Fall reckoning – the opportunities offered by a full bounty

September 4, 2023

It might seem like finding time to take on preserving would be a challenge, but with a bit of practice, it does become easy to slip into a day. In cash-poor times, our ancestors’ wealth was in the garden, and time was made for the cash-in. But, of course, when this work was done in earlier generations, people were looking to store a winter’s worth of vegetables, so it was always a large quantity grown, and a large quantity needing processing. And now, we also have freezers that give more, and quicker storage options.

Zucchinis grow quickly! Pick vegetables as soon as they can be harvested and preserve while still fresh.
Photos: Caroline Cameron

If you have tomatoes piling up, it is so easy to bag them and toss them in the freezer whole. To save freezer space, they can be chopped or pureed, but I often puree and boil them up in batches as they accumulate, then seal them in hot sterile jars for tomato sauce. One can flavour them, but it is said that too much alteration may interfere with the natural acidity that helps them keep. I also make a point of adding my boiling-hot preserves to sterile jars immediately after they have been taken out of their boiling water. If preserved tomato is discoloured or gassy, it is important to take a wide berth.

Herbs are so easy to grow, and are such a pleasure to add to meals, that they are worth the small effort. Thyme, oregano, mint, chives, and sage are all perennial plants that will come back every year. Harvesting before they flower is recommended, and you only need to cut handfuls of the sprigs, hang them to dry for about a week (until dried to the point of crumbling when handled), and store the leaves, or whole sprigs in bags or mason jars. Many gardeners also freeze herbs into ice cube trays, then move to bags for freezer storage.

A traditional summer Acadian practice is to prepare flavoured salt for winter cooking. Chives are chopped and placed in a jar, and covered with a layer of salt, and alternating layers are added through the season, as the chives regrow.

If you haven’t remembered to plant your bean seeds in small batches, you’ll likely get too many at once. It just takes about a half-hour to blanch them and get them into the freezer. Blanching is simply parboiling, and it prevents certain produce from discolouring when frozen, by breaking down enzymes that cause the darkening. To do this, I bring a large pot of water to boil, I ready some cold water chilled with ice, and trim up or cut the string beans. In small batches, I boil the beans for 3 minutes, then scoop out and cool them quickly in the water, drain and freeze. These typically turn out very well.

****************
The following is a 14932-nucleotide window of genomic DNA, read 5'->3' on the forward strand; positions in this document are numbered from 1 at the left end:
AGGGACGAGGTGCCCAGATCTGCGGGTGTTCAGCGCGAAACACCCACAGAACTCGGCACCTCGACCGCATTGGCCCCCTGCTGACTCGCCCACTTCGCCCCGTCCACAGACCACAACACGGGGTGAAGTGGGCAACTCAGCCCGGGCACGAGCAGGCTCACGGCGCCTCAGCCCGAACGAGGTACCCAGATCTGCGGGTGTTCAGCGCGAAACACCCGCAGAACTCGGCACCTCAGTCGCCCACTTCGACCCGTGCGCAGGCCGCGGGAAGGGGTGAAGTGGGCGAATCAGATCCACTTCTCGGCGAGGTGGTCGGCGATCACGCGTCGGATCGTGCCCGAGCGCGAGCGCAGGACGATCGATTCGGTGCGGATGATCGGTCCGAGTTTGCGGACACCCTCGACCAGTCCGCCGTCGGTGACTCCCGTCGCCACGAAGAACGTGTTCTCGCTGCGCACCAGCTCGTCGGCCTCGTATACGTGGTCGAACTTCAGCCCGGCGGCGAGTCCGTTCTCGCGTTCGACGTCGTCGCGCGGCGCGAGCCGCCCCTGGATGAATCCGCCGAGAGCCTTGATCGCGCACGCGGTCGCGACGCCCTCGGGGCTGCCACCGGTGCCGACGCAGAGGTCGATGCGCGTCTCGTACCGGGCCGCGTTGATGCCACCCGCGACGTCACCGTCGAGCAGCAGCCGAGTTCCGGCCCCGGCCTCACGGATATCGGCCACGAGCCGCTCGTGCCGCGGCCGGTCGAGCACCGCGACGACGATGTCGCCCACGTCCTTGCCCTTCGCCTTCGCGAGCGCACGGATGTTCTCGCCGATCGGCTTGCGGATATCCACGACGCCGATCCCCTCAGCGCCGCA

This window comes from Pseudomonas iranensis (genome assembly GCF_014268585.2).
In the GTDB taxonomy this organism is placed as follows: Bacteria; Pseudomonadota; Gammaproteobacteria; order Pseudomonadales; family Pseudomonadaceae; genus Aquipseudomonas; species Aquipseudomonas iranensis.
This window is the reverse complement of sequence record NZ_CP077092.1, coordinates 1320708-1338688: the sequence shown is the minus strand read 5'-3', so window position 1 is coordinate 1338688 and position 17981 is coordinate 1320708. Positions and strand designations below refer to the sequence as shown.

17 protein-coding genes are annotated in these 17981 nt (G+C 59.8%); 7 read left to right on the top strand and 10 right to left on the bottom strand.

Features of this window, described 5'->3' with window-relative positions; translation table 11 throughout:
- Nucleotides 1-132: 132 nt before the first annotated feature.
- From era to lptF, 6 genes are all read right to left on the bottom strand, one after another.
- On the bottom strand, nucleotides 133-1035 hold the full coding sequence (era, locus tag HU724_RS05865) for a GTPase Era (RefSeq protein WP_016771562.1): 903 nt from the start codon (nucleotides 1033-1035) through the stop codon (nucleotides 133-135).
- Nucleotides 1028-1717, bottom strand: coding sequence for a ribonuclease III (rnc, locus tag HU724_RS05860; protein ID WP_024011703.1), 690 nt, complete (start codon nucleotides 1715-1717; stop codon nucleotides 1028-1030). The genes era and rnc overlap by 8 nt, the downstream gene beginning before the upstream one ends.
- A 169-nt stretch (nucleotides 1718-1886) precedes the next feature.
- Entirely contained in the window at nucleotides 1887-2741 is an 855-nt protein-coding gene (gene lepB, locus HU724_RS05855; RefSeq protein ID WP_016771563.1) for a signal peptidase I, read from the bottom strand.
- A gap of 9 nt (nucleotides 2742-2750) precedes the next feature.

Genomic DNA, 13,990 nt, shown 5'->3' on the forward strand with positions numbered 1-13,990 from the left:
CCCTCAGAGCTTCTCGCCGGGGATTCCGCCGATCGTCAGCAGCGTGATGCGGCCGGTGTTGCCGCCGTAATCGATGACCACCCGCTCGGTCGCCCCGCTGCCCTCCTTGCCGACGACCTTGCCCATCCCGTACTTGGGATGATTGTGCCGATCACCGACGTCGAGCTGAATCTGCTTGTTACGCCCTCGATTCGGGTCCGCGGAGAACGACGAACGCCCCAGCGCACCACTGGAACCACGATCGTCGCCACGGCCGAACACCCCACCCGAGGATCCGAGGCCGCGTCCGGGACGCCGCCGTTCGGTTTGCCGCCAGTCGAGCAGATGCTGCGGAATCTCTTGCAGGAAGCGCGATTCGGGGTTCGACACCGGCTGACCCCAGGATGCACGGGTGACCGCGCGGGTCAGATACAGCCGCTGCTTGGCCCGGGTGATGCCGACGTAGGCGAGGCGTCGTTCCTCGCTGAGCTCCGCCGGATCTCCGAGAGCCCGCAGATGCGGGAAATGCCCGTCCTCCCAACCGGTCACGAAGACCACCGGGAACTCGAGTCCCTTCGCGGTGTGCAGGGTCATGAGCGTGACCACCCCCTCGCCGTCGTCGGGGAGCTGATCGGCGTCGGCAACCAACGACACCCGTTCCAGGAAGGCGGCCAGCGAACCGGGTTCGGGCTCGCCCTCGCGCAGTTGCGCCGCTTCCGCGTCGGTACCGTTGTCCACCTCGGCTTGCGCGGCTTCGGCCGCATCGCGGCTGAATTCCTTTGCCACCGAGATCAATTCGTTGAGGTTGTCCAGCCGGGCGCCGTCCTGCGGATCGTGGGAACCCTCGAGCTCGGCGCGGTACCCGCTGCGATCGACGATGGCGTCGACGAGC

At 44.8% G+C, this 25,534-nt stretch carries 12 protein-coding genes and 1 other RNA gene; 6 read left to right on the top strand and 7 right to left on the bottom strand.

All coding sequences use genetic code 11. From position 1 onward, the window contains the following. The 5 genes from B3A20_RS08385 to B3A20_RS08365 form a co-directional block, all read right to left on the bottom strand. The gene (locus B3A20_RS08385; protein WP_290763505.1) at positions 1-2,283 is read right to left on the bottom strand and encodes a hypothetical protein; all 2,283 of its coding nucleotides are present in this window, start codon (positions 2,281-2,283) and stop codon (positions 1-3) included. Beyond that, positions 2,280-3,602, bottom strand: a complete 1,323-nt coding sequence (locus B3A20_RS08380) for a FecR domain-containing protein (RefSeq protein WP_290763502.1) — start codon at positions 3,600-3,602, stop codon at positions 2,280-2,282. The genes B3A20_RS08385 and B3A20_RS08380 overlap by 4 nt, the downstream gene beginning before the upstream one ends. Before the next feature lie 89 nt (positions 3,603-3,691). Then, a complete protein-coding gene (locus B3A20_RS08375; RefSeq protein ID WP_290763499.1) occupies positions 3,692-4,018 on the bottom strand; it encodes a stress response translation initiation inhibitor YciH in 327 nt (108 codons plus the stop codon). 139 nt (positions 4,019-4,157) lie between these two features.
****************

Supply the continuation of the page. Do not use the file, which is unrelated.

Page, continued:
Zucchinis need no preparation for freezing, other than cutting them into a size useful for what you’ll use them for: cubing for spaghetti sauce, shredding for loaf, slicing for lasagna. I also slice zucchini in disks and dry them, and have experimented with thin slicing and toasting with a bit of oil and salt for snacking chips.

Freezing is convenient, but the possibility of extended power outages makes bottling a great option for care-free storage. Please bear in mind that if produce is thawed, it can still be preserved when power is restored, rather than disposing.

Fruit can be frozen and then made into jellies or jams after the busy season.
Photos: Caroline Cameron

Canning vegetables such as carrots, beans, or of course, pickling beets is a bit more time consuming, but it is so rewarding as the vegetables are enjoyed through the winter. Pickled beets are an old favourite, and making your own dill pickles is a fun and easy project.

I have a great appreciation of sound old practices, so it pleased me to learn that the fermentation that takes place during pickling provides real health benefits to digestion and blood sugar. There are so many traditional recipes to choose from, and the processes are fail-safe. You can find a few friends to make different kinds and split them all up among you.

Few things measure up to homemade jellies and jams. Crab apple jelly is one of my favourite big batch enterprises, since it makes such a perfect little heart-felt gift for any occasion. But the possibilities for jams and jellies are endless.

Too many fruits of any kind can also be canned in a sweet syrup. I often do up some whole crab apples for garnishes, but pears and peaches preserve well in syrup.

One can also make easy and affordable juices by adding berries (blueberries, raspberries, or grapes) up to a quarter of the volume of a hot sterile mason jar, and then filling with a boiling water and sugar syrup, sealing, and setting aside for a few weeks.

There’s lots of information on the internet about food prep, but I tend toward the older recipes and books for more tried-and-true practices. As well, workshops for food processing are becoming more common. I attended such as a workshop on fermentation and making sauerkraut offered in South West Margaree last year, where I came home with a fresh bottle of sauerkraut, and a fresh appreciation of the wonders our gardens and kitchen offer us.

Happy Gardening!

Caroline Cameron lives in Strathlorne, and offers gardening and guiding services around Cape Breton Island. Please submit any gardening tips, questions, and news to strathlorne@gmail.com and visit Facebook at Nature/Nurture Gardening & Hiking.